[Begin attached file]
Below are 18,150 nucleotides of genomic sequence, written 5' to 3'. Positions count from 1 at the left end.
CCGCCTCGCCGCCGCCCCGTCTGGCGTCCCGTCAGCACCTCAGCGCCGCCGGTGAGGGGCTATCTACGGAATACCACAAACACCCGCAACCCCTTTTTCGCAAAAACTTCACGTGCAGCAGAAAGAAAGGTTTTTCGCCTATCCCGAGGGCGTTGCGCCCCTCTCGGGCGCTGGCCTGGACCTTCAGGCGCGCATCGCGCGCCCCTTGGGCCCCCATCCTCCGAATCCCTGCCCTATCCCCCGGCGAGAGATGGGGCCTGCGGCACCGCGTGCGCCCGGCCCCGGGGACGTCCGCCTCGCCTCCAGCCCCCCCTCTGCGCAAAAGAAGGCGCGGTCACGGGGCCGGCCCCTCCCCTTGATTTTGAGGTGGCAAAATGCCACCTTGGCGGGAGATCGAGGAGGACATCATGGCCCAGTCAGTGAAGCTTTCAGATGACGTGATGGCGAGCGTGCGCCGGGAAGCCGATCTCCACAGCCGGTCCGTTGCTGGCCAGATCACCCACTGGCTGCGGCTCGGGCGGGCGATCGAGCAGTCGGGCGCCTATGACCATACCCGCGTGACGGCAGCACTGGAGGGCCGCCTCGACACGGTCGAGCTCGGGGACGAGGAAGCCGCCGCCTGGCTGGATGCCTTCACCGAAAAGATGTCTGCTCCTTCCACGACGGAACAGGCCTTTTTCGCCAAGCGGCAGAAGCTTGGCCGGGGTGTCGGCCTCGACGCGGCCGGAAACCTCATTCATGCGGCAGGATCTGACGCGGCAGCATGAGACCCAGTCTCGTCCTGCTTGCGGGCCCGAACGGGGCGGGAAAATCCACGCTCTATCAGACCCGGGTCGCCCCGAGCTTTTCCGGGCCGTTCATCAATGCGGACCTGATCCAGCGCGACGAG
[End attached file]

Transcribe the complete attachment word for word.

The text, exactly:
Below are 18,150 nucleotides of genomic sequence, written 5' to 3'. Positions count from 1 at the left end.
CCGCCTCGCCGCCGCCCCGTCTGGCGTCCCGTCAGCACCTCAGCGCCGCCGGTGAGGGGCTATCTACGGAATACCACAAACACCCGCAACCCCTTTTTCGCAAAAACTTCACGTGCAGCAGAAAGAAAGGTTTTTCGCCTATCCCGAGGGCGTTGCGCCCCTCTCGGGCGCTGGCCTGGACCTTCAGGCGCGCATCGCGCGCCCCTTGGGCCCCCATCCTCCGAATCCCTGCCCTATCCCCCGGCGAGAGATGGGGCCTGCGGCACCGCGTGCGCCCGGCCCCGGGGACGTCCGCCTCGCCTCCAGCCCCCCCTCTGCGCAAAAGAAGGCGCGGTCACGGGGCCGGCCCCTCCCCTTGATTTTGAGGTGGCAAAATGCCACCTTGGCGGGAGATCGAGGAGGACATCATGGCCCAGTCAGTGAAGCTTTCAGATGACGTGATGGCGAGCGTGCGCCGGGAAGCCGATCTCCACAGCCGGTCCGTTGCTGGCCAGATCACCCACTGGCTGCGGCTCGGGCGGGCGATCGAGCAGTCGGGCGCCTATGACCATACCCGCGTGACGGCAGCACTGGAGGGCCGCCTCGACACGGTCGAGCTCGGGGACGAGGAAGCCGCCGCCTGGCTGGATGCCTTCACCGAAAAGATGTCTGCTCCTTCCACGACGGAACAGGCCTTTTTCGCCAAGCGGCAGAAGCTTGGCCGGGGTGTCGGCCTCGACGCGGCCGGAAACCTCATTCATGCGGCAGGATCTGACGCGGCAGCATGAGACCCAGTCTCGTCCTGCTTGCGGGCCCGAACGGGGCGGGAAAATCCACGCTCTATCAGACCCGGGTCGCCCCGAGCTTTTCCGGGCCGTTCATCAATGCGGACCTGATCCAGCGCGACGAG